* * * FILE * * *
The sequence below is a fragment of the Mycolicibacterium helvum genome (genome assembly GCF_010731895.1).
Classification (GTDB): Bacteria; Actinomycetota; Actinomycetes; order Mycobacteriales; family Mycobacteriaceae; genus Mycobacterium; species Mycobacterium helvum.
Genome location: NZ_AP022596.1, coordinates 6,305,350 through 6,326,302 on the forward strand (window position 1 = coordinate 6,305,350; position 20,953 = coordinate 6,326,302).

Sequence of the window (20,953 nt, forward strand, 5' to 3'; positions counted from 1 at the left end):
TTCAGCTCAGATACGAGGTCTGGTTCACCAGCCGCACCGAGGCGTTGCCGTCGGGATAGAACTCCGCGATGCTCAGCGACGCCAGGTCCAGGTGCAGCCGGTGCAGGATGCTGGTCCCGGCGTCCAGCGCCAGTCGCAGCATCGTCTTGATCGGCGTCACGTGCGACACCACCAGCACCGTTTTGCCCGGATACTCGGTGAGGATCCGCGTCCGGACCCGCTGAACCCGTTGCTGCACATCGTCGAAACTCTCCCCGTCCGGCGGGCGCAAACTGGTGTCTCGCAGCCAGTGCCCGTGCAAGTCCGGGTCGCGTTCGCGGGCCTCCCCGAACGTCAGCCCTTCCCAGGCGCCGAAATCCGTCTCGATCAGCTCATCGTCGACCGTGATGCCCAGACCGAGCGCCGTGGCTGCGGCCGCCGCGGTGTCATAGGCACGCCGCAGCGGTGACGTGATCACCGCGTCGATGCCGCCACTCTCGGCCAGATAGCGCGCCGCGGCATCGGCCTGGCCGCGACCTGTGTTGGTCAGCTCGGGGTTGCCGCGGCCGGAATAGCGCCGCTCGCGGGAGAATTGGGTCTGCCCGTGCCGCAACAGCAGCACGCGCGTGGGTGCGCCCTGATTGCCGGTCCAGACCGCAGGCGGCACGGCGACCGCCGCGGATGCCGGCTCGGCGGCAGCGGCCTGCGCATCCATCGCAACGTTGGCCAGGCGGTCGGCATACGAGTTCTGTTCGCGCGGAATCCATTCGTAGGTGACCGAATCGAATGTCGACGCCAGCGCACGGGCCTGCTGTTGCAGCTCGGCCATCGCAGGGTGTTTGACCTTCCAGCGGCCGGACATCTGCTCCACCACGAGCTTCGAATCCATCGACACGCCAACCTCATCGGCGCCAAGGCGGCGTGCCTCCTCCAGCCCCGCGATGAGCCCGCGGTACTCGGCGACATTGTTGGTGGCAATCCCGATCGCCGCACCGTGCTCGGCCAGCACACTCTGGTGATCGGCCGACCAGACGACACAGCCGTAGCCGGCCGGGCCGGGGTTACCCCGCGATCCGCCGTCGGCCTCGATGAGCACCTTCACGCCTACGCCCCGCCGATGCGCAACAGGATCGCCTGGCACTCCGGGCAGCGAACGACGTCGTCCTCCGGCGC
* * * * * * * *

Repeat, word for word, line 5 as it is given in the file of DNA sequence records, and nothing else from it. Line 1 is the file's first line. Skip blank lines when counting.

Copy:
TTCAGCTCAGATACGAGGTCTGGTTCACCAGCCGCACCGAGGCGTTGCCGTCGGGATAGAACTCCGCGATGCTCAGCGACGCCAGGTCCAGGTGCAGCCGGTGCAGGATGCTGGTCCCGGCGTCCAGCGCCAGTCGCAGCATCGTCTTGATCGGCGTCACGTGCGACACCACCAGCACCGTTTTGCCCGGATACTCGGTGAGGATCCGCGTCCGGACCCGCTGAACCCGTTGCTGCACATCGTCGAAACTCTCCCCGTCCGGCGGGCGCAAACTGGTGTCTCGCAGCCAGTGCCCGTGCAAGTCCGGGTCGCGTTCGCGGGCCTCCCCGAACGTCAGCCCTTCCCAGGCGCCGAAATCCGTCTCGATCAGCTCATCGTCGACCGTGATGCCCAGACCGAGCGCCGTGGCTGCGGCCGCCGCGGTGTCATAGGCACGCCGCAGCGGTGACGTGATCACCGCGTCGATGCCGCCACTCTCGGCCAGATAGCGCGCCGCGGCATCGGCCTGGCCGCGACCTGTGTTGGTCAGCTCGGGGTTGCCGCGGCCGGAATAGCGCCGCTCGCGGGAGAATTGGGTCTGCCCGTGCCGCAACAGCAGCACGCGCGTGGGTGCGCCCTGATTGCCGGTCCAGACCGCAGGCGGCACGGCGACCGCCGCGGATGCCGGCTCGGCGGCAGCGGCCTGCGCATCCATCGCAACGTTGGCCAGGCGGTCGGCATACGAGTTCTGTTCGCGCGGAATCCATTCGTAGGTGACCGAATCGAATGTCGACGCCAGCGCACGGGCCTGCTGTTGCAGCTCGGCCATCGCAGGGTGTTTGACCTTCCAGCGGCCGGACATCTGCTCCACCACGAGCTTCGAATCCATCGACACGCCAACCTCATCGGCGCCAAGGCGGCGTGCCTCCTCCAGCCCCGCGATGAGCCCGCGGTACTCGGCGACATTGTTGGTGGCAATCCCGATCGCCGCACCGTGCTCGGCCAGCACACTCTGGTGATCGGCCGACCAGACGACACAGCCGTAGCCGGCCGGGCCGGGGTTACCCCGCGATCCGCCGTCGGCCTCGATGAGCACCTTCACGCCTACGCCCCGCCGATGCGCAACAGGATCGCCTGGCACTCCGGGCAGCGAACGACGTCGTCCTCCGGCGC